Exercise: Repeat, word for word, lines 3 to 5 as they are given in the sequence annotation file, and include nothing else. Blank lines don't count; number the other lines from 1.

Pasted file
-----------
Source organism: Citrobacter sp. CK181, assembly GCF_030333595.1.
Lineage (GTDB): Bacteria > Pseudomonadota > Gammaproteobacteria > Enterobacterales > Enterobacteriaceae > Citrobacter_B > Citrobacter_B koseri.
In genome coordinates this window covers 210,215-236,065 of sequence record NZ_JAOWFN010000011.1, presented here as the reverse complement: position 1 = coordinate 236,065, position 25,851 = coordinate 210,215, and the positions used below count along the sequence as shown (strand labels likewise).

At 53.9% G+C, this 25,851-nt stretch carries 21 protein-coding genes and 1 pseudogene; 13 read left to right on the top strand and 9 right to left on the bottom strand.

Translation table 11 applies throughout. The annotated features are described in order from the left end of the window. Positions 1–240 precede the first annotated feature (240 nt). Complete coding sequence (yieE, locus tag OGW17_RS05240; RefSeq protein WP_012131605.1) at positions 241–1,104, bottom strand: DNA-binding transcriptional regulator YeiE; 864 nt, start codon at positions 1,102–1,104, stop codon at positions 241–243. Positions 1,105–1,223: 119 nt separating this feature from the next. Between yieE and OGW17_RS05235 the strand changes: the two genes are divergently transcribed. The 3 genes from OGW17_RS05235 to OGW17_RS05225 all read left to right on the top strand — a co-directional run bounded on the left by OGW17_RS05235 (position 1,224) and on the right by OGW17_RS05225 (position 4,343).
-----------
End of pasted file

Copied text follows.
In genome coordinates this window covers 210,215-236,065 of sequence record NZ_JAOWFN010000011.1, presented here as the reverse complement: position 1 = coordinate 236,065, position 25,851 = coordinate 210,215, and the positions used below count along the sequence as shown (strand labels likewise).

At 53.9% G+C, this 25,851-nt stretch carries 21 protein-coding genes and 1 pseudogene; 13 read left to right on the top strand and 9 right to left on the bottom strand.

Translation table 11 applies throughout. The annotated features are described in order from the left end of the window. Positions 1–240 precede the first annotated feature (240 nt). Complete coding sequence (yieE, locus tag OGW17_RS05240; RefSeq protein WP_012131605.1) at positions 241–1,104, bottom strand: DNA-binding transcriptional regulator YeiE; 864 nt, start codon at positions 1,102–1,104, stop codon at positions 241–243. Positions 1,105–1,223: 119 nt separating this feature from the next. Between yieE and OGW17_RS05235 the strand changes: the two genes are divergently transcribed. The 3 genes from OGW17_RS05235 to OGW17_RS05225 all read left to right on the top strand — a co-directional run bounded on the left by OGW17_RS05235 (position 1,224) and on the right by OGW17_RS05225 (position 4,343).